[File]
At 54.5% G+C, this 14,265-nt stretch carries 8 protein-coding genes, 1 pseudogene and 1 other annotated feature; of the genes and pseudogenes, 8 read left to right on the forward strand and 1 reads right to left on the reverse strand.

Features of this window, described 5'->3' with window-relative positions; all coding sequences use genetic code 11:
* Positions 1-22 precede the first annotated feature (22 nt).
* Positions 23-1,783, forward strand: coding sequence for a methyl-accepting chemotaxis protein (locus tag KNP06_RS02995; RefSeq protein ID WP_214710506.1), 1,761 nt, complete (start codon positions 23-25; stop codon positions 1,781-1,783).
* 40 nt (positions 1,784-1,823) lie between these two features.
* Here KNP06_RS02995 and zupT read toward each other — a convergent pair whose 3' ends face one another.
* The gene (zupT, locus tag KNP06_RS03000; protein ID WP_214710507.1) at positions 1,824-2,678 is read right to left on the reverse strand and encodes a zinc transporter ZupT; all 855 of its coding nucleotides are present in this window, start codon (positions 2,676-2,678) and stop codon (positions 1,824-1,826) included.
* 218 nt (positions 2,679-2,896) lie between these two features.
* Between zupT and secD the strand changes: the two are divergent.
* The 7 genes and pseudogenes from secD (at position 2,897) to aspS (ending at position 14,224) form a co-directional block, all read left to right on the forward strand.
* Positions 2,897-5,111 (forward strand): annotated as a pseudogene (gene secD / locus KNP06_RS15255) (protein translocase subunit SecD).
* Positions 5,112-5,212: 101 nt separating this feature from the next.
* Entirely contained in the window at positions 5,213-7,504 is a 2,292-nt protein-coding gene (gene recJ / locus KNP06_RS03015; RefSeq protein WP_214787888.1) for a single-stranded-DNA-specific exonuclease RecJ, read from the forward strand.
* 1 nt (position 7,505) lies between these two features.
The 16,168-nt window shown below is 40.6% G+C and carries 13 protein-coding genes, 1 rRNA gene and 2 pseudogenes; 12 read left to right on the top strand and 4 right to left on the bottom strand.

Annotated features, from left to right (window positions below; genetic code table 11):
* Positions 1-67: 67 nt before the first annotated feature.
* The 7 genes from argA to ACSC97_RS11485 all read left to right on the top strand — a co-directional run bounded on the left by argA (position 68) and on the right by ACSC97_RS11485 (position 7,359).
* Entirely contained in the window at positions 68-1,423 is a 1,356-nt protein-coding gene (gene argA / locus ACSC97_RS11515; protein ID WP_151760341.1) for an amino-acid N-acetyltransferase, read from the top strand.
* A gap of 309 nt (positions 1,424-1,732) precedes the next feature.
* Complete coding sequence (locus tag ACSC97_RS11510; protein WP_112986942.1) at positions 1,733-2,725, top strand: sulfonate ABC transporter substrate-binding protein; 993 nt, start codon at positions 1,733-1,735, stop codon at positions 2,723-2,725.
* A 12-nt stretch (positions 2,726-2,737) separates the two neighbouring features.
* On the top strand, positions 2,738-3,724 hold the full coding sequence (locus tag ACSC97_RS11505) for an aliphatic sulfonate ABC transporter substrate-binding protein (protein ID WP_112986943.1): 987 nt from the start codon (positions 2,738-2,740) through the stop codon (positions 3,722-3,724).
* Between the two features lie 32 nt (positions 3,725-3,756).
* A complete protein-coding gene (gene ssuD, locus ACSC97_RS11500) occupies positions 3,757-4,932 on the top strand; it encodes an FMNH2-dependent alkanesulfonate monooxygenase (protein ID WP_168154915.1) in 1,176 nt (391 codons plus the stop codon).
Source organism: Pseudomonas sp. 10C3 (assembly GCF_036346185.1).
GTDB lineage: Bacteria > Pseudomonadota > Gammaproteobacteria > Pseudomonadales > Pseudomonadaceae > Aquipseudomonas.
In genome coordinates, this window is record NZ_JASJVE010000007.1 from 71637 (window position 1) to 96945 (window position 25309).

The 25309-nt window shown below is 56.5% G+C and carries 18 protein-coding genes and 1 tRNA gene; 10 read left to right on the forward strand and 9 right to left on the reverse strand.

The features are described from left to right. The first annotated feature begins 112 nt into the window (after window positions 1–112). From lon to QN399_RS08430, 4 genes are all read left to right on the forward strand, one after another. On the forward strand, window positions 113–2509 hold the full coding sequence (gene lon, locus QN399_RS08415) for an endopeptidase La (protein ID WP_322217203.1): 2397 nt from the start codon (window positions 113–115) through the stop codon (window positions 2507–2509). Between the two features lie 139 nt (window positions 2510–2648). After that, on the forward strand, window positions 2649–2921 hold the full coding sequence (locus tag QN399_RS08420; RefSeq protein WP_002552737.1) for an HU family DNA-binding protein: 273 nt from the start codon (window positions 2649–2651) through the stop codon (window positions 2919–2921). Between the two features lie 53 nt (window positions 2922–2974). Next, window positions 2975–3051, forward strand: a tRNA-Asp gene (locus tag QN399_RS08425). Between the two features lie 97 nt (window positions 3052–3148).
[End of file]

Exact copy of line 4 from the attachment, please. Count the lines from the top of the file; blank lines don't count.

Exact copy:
* Positions 23-1,783, forward strand: coding sequence for a methyl-accepting chemotaxis protein (locus tag KNP06_RS02995; RefSeq protein ID WP_214710506.1), 1,761 nt, complete (start codon positions 23-25; stop codon positions 1,781-1,783).